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How I Alter a Crochet Pattern


Sometimes I have altered a crochet pattern and this time it was because I ran out of yarn. I usually make sure I buy enough but the yarn used in the pic above came from a local store where there was only these 2 balls of this colorway left. I knew I was going to knit the scarf. But the hat was a last minute decision.

I used Sheep & Stitch's pattern (video tutorial below) for the scarf except I made it to fit an adult, so when it lays flat, it's 6' long not measuring the pom poms. I'm so proud of how my knitting is coming along. This pattern is a 1x1 ribbed stitching so lots of knitting and purling. The yarn is Lion Brand Homespun yarn in Candy Apple Red.


Homespun is not the easiest yarn to work with because it has a lot of texture but with a little patience and persistence, it's worth it and in the end you have a lovely fabric.


As for the hat, I knew I wanted to crochet a cabled hat. I have no qualms about mixing knitting with crocheting, I love them both. However, I haven't crocheted cables in awhile so I had to do some research. I looked for an easy pattern on YouTube and found one that I liked. It wasn't until I got all the way to the crown of the hat that I realized I wouldn't have enough yarn to finish the pattern. So this is where ingenuity and being creative comes in.

In the pattern, you're making sets of cables all the way to the top of the hat so since I was working with less yarn and I had to make sure to leave enough for a pom pom, I altered the pattern and only crocheted 2 sets of cables and the rest I used all half double crochet stitches then cinched up at the top to make it more of a slouchy hat. I love how it came out, plus I had enough yarn for the pom pom and just a little left over!

Should you alter a pattern? It's hard to answer that, I think it depends on several factors. For me, I've altered a pattern when: (1) I didn't have enough yarn to finish as in this case; (2) I don't like how the yarn is looking so I might change the type of stitch; or (3) I want to add a border as in a prayer shawl.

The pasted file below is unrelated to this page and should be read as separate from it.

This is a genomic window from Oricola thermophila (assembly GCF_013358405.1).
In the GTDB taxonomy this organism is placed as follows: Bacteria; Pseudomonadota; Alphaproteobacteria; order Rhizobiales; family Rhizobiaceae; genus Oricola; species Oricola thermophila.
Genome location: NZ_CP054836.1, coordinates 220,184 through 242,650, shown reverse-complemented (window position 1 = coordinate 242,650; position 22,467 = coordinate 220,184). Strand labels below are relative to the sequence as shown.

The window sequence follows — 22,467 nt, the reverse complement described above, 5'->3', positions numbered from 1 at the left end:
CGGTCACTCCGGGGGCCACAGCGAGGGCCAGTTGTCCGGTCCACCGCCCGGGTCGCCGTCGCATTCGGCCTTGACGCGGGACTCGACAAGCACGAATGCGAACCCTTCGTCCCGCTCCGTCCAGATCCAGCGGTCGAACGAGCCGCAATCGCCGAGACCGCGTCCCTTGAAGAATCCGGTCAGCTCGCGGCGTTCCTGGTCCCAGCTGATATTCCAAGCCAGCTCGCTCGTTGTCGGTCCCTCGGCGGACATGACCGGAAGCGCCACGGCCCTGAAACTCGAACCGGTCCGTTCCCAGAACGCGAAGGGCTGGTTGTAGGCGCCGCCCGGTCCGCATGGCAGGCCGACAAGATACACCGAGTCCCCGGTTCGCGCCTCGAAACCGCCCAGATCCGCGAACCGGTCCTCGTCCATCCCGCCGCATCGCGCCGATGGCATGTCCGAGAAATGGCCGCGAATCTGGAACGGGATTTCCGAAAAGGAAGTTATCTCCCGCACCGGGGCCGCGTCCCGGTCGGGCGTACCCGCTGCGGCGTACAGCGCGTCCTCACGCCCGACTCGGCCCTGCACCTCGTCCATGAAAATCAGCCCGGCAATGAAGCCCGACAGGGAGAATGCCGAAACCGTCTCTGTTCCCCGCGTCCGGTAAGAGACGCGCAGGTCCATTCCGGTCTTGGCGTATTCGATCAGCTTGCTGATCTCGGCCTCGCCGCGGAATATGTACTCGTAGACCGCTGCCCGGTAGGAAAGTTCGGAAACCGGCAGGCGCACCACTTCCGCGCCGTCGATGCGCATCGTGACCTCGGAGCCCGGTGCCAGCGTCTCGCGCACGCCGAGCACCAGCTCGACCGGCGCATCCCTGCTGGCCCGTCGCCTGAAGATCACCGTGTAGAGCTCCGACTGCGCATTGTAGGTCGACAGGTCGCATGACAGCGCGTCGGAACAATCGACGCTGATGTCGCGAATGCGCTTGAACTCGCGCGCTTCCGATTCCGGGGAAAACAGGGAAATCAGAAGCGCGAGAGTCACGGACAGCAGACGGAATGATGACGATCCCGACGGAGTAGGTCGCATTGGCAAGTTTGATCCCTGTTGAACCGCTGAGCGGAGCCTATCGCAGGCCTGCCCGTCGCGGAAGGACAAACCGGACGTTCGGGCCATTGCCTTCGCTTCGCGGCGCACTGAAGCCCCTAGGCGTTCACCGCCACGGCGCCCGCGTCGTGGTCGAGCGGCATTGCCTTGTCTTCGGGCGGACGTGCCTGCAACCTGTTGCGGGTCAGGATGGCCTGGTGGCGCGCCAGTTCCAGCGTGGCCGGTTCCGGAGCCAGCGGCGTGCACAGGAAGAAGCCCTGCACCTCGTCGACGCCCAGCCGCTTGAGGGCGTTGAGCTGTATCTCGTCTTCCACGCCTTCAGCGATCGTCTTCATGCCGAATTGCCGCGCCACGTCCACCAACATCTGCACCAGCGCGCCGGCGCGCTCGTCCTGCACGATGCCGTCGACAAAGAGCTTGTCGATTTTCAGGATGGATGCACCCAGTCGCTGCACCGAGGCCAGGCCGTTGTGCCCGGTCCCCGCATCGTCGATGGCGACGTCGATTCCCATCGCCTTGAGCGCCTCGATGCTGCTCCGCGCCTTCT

If you choose to substitute the yarn in a pattern, you kinda do so at your own risk because the designer chose that yarn for a reason. Not all the same yarn weights act the same. For example, Caron Simply Soft is a #4 medium worsted weight yarn, however it feels more like a DK weight yarn. Whereas, Red Heart with Love, also a soft #4 medium worsted weight yarn, is thicker and stiffer than the Caron Simply Soft so crocheting even the same stitch pattern for both yarns will look differently.

Now, sometimes the designer will give recommendations for substituting yarns but if not, I think it's best to use the yarn they used but choose a different color. Also, we all crochet differently, our tension, and the way we hold the yarn and hook can yield varying results. Doing a gauge swatch is helpful so you end up with the right size. I don't think there's anything wrong with altering a pattern, but I don't recommend it for a beginner crocheter. I think you need to be comfortable and knowledgeable with the basic crocheting stitches, yarns, and hook sizes.




And with this yarn, even though the hat and scarf is a different pattern, I think it really looks good as a set. It'll be selling for $45 at my local Arts Center. If you're anywhere in the Florence Oregon area, stop by the Florence Regional Arts Alliance where I'm selling my collections, (read this post)! A big thank you to my hubby for taking such beautiful pictures!

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